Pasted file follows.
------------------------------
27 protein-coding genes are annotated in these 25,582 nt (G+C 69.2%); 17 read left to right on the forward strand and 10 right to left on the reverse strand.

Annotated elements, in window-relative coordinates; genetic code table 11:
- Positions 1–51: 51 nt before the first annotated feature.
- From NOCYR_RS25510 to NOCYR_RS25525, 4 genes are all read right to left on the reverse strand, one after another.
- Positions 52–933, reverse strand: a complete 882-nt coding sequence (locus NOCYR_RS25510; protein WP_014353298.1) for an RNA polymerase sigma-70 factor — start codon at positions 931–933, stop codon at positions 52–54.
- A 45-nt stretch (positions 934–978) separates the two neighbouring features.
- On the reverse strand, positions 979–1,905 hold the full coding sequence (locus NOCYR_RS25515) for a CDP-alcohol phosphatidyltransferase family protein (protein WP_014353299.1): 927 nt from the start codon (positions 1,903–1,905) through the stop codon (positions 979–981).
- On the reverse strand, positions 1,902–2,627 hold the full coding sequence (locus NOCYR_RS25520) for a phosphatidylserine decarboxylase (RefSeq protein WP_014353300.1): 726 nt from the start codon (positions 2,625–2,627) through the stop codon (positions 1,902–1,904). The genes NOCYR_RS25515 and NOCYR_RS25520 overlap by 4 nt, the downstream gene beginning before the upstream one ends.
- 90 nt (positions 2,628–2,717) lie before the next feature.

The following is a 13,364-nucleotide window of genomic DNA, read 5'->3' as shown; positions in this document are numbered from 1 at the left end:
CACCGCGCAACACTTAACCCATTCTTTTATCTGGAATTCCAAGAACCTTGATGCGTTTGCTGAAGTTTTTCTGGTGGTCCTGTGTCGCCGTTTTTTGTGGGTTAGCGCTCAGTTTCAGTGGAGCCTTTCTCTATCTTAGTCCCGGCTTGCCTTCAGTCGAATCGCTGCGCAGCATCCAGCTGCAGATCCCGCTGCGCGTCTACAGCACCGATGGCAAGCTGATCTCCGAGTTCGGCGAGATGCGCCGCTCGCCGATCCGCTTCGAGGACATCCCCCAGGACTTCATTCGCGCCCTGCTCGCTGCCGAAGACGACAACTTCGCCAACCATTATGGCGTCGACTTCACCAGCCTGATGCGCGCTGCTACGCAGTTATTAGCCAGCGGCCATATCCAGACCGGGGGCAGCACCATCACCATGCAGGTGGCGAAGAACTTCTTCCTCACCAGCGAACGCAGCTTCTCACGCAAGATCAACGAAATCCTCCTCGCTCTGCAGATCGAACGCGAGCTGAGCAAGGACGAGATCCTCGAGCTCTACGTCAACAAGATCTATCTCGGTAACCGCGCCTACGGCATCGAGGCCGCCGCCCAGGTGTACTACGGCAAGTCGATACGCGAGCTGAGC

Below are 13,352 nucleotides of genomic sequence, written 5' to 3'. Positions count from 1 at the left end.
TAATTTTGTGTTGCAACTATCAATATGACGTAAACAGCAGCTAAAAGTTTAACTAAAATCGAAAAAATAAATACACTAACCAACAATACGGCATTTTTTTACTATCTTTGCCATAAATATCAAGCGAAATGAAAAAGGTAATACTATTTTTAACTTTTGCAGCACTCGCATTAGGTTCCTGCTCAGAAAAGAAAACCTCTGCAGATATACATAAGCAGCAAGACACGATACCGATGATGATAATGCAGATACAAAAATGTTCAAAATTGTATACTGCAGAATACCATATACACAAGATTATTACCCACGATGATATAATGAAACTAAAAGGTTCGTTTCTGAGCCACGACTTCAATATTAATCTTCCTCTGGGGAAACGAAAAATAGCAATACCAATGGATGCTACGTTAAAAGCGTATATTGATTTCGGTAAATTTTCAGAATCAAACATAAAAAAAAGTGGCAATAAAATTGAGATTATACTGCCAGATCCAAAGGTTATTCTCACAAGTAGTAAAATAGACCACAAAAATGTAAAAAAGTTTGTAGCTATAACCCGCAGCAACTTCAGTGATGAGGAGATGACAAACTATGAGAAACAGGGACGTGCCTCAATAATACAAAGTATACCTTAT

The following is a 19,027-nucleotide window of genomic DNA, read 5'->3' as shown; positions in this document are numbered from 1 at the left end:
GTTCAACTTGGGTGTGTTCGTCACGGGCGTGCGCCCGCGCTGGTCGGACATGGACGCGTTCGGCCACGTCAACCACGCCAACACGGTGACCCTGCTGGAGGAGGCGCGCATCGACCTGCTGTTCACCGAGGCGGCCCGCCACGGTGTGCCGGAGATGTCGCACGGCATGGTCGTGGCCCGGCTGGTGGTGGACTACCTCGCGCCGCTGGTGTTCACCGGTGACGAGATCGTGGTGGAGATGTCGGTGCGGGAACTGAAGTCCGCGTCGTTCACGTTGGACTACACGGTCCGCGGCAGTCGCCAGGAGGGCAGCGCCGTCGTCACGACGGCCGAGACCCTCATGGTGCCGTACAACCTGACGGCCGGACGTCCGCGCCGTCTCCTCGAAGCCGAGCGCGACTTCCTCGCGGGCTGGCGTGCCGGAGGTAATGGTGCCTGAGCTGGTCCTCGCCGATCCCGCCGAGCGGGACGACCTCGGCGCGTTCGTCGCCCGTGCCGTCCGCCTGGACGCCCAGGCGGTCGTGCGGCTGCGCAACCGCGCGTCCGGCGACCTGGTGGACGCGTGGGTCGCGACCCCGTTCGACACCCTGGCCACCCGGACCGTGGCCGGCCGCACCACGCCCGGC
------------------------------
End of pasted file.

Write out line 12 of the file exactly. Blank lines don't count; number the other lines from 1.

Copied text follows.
Below are 13,352 nucleotides of genomic sequence, written 5' to 3'. Positions count from 1 at the left end.